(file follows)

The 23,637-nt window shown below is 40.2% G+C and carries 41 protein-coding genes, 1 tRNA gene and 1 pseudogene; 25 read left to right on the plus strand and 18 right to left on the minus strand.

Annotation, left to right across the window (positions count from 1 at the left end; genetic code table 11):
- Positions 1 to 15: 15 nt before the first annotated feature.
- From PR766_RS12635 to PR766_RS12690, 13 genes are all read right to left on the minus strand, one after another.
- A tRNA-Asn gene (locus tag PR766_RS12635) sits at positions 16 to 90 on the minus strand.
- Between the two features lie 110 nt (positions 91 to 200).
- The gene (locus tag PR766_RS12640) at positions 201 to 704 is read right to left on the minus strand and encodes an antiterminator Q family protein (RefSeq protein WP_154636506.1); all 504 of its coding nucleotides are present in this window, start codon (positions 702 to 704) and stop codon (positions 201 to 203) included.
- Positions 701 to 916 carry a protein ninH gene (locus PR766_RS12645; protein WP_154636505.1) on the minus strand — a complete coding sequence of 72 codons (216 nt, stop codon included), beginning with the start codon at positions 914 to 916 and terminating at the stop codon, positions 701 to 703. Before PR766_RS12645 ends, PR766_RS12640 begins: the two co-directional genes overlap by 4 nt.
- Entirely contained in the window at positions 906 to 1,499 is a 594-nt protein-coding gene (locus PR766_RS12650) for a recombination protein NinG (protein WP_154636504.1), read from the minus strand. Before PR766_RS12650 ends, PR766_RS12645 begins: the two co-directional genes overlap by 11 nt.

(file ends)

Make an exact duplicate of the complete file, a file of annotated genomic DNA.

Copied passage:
The 23,637-nt window shown below is 40.2% G+C and carries 41 protein-coding genes, 1 tRNA gene and 1 pseudogene; 25 read left to right on the plus strand and 18 right to left on the minus strand.

Annotation, left to right across the window (positions count from 1 at the left end; genetic code table 11):
- Positions 1 to 15: 15 nt before the first annotated feature.
- From PR766_RS12635 to PR766_RS12690, 13 genes are all read right to left on the minus strand, one after another.
- A tRNA-Asn gene (locus tag PR766_RS12635) sits at positions 16 to 90 on the minus strand.
- Between the two features lie 110 nt (positions 91 to 200).
- The gene (locus tag PR766_RS12640) at positions 201 to 704 is read right to left on the minus strand and encodes an antiterminator Q family protein (RefSeq protein WP_154636506.1); all 504 of its coding nucleotides are present in this window, start codon (positions 702 to 704) and stop codon (positions 201 to 203) included.
- Positions 701 to 916 carry a protein ninH gene (locus PR766_RS12645; protein WP_154636505.1) on the minus strand — a complete coding sequence of 72 codons (216 nt, stop codon included), beginning with the start codon at positions 914 to 916 and terminating at the stop codon, positions 701 to 703. Before PR766_RS12645 ends, PR766_RS12640 begins: the two co-directional genes overlap by 4 nt.
- Entirely contained in the window at positions 906 to 1,499 is a 594-nt protein-coding gene (locus PR766_RS12650) for a recombination protein NinG (protein WP_154636504.1), read from the minus strand. Before PR766_RS12650 ends, PR766_RS12645 begins: the two co-directional genes overlap by 11 nt.